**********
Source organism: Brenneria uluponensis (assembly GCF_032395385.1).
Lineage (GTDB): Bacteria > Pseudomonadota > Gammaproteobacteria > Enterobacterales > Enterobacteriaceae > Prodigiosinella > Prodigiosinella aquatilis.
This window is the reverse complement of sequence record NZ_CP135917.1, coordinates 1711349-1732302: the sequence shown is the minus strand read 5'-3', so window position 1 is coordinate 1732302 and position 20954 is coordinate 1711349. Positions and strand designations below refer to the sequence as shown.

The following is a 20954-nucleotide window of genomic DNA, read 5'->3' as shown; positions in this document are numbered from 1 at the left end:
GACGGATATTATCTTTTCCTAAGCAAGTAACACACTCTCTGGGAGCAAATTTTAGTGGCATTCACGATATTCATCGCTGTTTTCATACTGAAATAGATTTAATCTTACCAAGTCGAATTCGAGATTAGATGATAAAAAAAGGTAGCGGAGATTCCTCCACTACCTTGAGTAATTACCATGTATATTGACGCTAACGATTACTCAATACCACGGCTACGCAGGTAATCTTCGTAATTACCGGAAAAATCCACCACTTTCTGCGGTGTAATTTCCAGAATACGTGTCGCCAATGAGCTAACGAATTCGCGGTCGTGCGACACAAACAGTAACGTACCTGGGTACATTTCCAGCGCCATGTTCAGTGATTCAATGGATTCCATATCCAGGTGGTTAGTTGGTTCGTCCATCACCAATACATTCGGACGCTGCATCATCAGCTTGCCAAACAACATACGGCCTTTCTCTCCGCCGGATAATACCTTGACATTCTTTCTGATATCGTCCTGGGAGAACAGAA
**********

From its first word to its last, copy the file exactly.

Source organism: Brenneria uluponensis (assembly GCF_032395385.1).
Lineage (GTDB): Bacteria > Pseudomonadota > Gammaproteobacteria > Enterobacterales > Enterobacteriaceae > Prodigiosinella > Prodigiosinella aquatilis.
This window is the reverse complement of sequence record NZ_CP135917.1, coordinates 1711349-1732302: the sequence shown is the minus strand read 5'-3', so window position 1 is coordinate 1732302 and position 20954 is coordinate 1711349. Positions and strand designations below refer to the sequence as shown.

The following is a 20954-nucleotide window of genomic DNA, read 5'->3' as shown; positions in this document are numbered from 1 at the left end:
GACGGATATTATCTTTTCCTAAGCAAGTAACACACTCTCTGGGAGCAAATTTTAGTGGCATTCACGATATTCATCGCTGTTTTCATACTGAAATAGATTTAATCTTACCAAGTCGAATTCGAGATTAGATGATAAAAAAAGGTAGCGGAGATTCCTCCACTACCTTGAGTAATTACCATGTATATTGACGCTAACGATTACTCAATACCACGGCTACGCAGGTAATCTTCGTAATTACCGGAAAAATCCACCACTTTCTGCGGTGTAATTTCCAGAATACGTGTCGCCAATGAGCTAACGAATTCGCGGTCGTGCGACACAAACAGTAACGTACCTGGGTACATTTCCAGCGCCATGTTCAGTGATTCAATGGATTCCATATCCAGGTGGTTAGTTGGTTCGTCCATCACCAATACATTCGGACGCTGCATCATCAGCTTGCCAAACAACATACGGCCTTTCTCTCCGCCGGATAATACCTTGACATTCTTTCTGATATCGTCCTGGGAGAACAGAA